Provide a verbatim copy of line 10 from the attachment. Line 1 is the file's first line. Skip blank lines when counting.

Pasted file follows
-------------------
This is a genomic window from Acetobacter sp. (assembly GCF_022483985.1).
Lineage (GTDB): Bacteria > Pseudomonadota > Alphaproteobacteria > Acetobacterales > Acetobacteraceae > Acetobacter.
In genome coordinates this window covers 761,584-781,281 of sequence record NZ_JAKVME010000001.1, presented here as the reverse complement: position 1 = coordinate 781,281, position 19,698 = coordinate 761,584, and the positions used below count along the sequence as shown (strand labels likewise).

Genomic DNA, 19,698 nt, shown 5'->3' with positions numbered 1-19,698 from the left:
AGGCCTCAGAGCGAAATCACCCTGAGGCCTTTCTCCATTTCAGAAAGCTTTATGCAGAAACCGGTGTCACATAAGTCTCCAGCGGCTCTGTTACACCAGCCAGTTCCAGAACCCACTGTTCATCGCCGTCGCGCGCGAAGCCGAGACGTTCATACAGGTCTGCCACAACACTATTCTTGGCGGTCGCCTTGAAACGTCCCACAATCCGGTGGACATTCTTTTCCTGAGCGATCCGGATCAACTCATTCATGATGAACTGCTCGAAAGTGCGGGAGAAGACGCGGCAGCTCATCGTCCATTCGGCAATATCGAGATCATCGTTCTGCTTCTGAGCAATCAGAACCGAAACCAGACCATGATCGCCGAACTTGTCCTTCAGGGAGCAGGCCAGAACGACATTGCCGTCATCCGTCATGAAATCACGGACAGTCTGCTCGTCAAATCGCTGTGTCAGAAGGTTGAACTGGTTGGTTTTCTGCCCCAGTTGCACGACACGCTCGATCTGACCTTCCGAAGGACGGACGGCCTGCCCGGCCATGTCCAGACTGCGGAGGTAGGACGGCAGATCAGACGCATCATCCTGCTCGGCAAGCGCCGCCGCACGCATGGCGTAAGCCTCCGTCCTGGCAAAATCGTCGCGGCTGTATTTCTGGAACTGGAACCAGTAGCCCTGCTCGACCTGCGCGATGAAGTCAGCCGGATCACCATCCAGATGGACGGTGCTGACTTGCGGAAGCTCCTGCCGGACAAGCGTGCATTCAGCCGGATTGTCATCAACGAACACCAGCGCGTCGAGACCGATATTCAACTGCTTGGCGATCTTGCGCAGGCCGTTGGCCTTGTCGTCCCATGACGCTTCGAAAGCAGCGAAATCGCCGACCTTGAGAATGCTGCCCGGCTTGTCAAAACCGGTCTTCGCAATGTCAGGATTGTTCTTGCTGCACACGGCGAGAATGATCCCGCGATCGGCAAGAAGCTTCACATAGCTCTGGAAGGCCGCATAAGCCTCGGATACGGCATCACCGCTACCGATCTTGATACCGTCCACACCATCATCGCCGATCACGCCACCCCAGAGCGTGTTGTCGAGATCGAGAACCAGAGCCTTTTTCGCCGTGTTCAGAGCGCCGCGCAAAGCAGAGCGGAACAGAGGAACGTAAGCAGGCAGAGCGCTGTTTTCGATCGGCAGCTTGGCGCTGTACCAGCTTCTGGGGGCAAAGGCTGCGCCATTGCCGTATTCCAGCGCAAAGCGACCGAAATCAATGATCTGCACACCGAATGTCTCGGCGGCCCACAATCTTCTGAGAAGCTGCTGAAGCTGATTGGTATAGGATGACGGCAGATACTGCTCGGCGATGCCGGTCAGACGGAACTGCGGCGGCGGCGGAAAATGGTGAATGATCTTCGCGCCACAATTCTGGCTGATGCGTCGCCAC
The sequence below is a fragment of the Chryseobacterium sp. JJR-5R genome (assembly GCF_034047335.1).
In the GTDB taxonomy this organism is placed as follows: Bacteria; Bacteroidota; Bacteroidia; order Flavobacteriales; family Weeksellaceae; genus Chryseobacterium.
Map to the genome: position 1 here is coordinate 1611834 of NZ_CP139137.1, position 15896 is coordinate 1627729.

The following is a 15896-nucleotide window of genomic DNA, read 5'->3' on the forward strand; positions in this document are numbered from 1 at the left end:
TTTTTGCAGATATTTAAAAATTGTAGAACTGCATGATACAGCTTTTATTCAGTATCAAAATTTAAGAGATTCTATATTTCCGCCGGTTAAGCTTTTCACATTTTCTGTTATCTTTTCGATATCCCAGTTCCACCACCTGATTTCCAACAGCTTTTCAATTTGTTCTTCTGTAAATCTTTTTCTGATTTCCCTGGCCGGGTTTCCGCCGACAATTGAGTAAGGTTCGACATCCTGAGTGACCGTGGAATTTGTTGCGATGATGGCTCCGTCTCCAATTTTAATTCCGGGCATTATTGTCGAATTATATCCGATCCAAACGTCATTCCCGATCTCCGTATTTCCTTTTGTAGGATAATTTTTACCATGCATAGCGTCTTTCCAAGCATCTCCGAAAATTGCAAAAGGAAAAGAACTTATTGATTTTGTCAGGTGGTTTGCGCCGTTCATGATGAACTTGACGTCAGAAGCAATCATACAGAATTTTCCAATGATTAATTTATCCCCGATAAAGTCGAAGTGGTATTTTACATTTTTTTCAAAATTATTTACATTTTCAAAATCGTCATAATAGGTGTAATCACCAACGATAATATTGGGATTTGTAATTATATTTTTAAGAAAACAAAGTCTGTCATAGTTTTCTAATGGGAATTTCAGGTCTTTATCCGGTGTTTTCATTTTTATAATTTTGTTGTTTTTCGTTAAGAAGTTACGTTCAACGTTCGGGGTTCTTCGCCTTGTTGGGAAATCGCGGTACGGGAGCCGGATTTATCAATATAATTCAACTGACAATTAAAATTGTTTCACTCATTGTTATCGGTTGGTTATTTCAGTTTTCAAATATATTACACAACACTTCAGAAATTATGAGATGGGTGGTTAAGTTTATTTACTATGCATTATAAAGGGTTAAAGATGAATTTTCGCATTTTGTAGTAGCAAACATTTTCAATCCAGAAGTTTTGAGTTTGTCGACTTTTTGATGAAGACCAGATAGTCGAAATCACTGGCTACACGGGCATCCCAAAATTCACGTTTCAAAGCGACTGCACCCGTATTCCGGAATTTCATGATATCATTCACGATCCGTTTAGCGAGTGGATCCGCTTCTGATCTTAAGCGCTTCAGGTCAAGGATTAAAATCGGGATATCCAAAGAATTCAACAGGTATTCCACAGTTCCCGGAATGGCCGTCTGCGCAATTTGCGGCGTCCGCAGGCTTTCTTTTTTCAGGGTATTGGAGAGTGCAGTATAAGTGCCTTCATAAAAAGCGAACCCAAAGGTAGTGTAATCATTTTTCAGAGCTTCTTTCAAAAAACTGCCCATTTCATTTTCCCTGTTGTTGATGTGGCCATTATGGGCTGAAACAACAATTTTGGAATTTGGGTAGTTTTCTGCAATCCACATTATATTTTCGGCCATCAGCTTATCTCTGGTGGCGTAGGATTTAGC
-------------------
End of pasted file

TTTTTGCAGATATTTAAAAATTGTAGAACTGCATGATACAGCTTTTATTCAGTATCAAAATTTAAGAGATTCTATATTTCCGCCGGTTAAGCTTTTCACATTTTCTGTTATCTTTTCGATATCCCAGTTCCACCACCTGATTTCCAACAGCTTTTCAATTTGTTCTTCTGTAAATCTTTTTCTGATTTCCCTGGCCGGGTTTCCGCCGACAATTGAGTAAGGTTCGACATCCTGAGTGACCGTGGAATTTGTTGCGATGATGGCTCCGTCTCCAATTTTAATTCCGGGCATTATTGTCGAATTATATCCGATCCAAACGTCATTCCCGATCTCCGTATTTCCTTTTGTAGGATAATTTTTACCATGCATAGCGTCTTTCCAAGCATCTCCGAAAATTGCAAAAGGAAAAGAACTTATTGATTTTGTCAGGTGGTTTGCGCCGTTCATGATGAACTTGACGTCAGAAGCAATCATACAGAATTTTCCAATGATTAATTTATCCCCGATAAAGTCGAAGTGGTATTTTACATTTTTTTCAAAATTATTTACATTTTCAAAATCGTCATAATAGGTGTAATCACCAACGATAATATTGGGATTTGTAATTATATTTTTAAGAAAACAAAGTCTGTCATAGTTTTCTAATGGGAATTTCAGGTCTTTATCCGGTGTTTTCATTTTTATAATTTTGTTGTTTTTCGTTAAGAAGTTACGTTCAACGTTCGGGGTTCTTCGCCTTGTTGGGAAATCGCGGTACGGGAGCCGGATTTATCAATATAATTCAACTGACAATTAAAATTGTTTCACTCATTGTTATCGGTTGGTTATTTCAGTTTTCAAATATATTACACAACACTTCAGAAATTATGAGATGGGTGGTTAAGTTTATTTACTATGCATTATAAAGGGTTAAAGATGAATTTTCGCATTTTGTAGTAGCAAACATTTTCAATCCAGAAGTTTTGAGTTTGTCGACTTTTTGATGAAGACCAGATAGTCGAAATCACTGGCTACACGGGCATCCCAAAATTCACGTTTCAAAGCGACTGCACCCGTATTCCGGAATTTCATGATATCATTCACGATCCGTTTAGCGAGTGGATCCGCTTCTGATCTTAAGCGCTTCAGGTCAAGGATTAAAATCGGGATATCCAAAGAATTCAACAGGTATTCCACAGTTCCCGGAATGGCCGTCTGCGCAATTTGCGGCGTCCGCAGGCTTTCTTTTTTCAGGGTATTGGAGAGTGCAGTATAAGTGCCTTCATAAAAAGCGAACCCAAAGGTAGTGTAATCATTTTTCAGAGCTTCTTTCAAAAAACTGCCCATTTCATTTTCCCTGTTGTTGATGTGGCCATTATGGGCTGAAACAACAATTTTGGAATTTGGGTAGTTTTCTGCAATCCACATTATATTTTCGGCCATCAGCTTATCTCTGGTGGCGTAGGATTTAGC